When given 18 adjectives that could be used to describe American culture today, the responses painted a clear portrait of the nation as they see it.
More than nine out of every ten SAGE Cons felt that our culture is fast-paced (mentioned by 97%); self-indulgent (96%); selfish (94%); and corrupt (92%). More than eight out of ten SAGE Cons also said American culture is decadent (88%); intolerant (83%); and mean-spirited (82%).
A minority of the SAGE Con population believes that American culture is celebrative (40%); intellectual (29%); or friendly (20%). No more than one out of every eight of them contend that our culture is affirming (12%), emotionally safe (10%); transparent (8%); spiritual (8%); family-friendly (6%); or uplifting (3%). The lowest-rated attribute was describing American culture as biblical; only 2% embraced that description.
Be the Change?
Among SAGE Cons, seven out of ten adults (69%) said they are either “extremely interested” or “very interested” in being involved in activities designed to produce positive cultural transformation in America. An additional 26% said they are “somewhat interested.” As a testimony to how desperate SAGE Cons are for cultural change, a mere 4% said they are “not too interested” or “not at all interested” in facilitating positive cultural transformation.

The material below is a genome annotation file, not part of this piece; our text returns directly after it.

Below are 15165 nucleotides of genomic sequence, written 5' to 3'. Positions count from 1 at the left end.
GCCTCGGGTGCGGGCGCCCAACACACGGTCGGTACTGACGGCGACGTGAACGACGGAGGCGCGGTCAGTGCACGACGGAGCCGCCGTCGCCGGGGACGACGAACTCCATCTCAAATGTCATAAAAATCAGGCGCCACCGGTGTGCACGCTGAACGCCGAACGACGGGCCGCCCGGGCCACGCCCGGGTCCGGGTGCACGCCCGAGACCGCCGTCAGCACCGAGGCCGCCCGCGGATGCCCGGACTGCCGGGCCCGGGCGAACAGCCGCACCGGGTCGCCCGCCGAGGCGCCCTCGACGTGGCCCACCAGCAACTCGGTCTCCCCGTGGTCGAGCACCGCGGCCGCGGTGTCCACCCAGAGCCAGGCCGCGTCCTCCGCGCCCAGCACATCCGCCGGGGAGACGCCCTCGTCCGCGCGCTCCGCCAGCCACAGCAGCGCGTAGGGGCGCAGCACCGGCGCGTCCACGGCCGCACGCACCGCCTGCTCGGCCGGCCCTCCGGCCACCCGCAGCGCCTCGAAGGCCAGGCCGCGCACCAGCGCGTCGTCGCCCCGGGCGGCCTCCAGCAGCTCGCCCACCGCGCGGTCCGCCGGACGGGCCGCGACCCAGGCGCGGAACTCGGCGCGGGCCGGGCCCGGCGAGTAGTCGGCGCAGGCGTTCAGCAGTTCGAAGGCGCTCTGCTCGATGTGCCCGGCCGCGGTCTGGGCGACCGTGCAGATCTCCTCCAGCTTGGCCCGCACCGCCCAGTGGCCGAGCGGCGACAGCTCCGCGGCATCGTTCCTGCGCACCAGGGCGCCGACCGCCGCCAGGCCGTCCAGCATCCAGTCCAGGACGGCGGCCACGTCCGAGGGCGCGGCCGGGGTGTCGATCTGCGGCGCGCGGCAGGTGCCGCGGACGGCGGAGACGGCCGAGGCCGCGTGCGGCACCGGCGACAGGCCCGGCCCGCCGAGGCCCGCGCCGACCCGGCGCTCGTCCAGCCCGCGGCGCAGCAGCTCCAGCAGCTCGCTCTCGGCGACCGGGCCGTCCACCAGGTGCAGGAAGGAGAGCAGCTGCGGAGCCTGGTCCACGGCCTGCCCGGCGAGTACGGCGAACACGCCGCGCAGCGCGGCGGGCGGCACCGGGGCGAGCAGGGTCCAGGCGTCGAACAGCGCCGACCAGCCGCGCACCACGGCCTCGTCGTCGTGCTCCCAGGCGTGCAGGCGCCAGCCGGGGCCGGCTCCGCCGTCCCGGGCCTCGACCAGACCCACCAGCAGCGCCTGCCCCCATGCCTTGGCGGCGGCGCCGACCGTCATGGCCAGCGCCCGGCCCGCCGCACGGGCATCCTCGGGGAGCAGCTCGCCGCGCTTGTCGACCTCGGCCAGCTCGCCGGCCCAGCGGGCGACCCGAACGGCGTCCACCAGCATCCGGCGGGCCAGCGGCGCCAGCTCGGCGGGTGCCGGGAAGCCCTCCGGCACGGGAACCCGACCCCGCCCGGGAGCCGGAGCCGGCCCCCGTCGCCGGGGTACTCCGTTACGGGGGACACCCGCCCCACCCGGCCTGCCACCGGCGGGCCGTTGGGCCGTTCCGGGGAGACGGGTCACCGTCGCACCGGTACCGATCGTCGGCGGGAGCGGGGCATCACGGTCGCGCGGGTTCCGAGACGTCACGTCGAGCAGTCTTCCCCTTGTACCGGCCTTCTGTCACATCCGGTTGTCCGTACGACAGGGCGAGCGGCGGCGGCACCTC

What types of entities have been serving as models and conduits for such positive movement? The types of organizations offered as those responsible for the greatest degree of positive change in 2016 were churches (listed by 47%); families (19%); and non-profit organizations (14%).
On the other hand, the types of organizations viewed as least productive in bringing about positive cultural change were the news media (listed by 34%); the federal government (27%); and the arts and entertainment media (17%).
The types of entities that were generally considered to not be significantly involved in cultural change, for better or worse, included large and small business, public schools, state and local governments, the courts, the healthcare industry, and the military.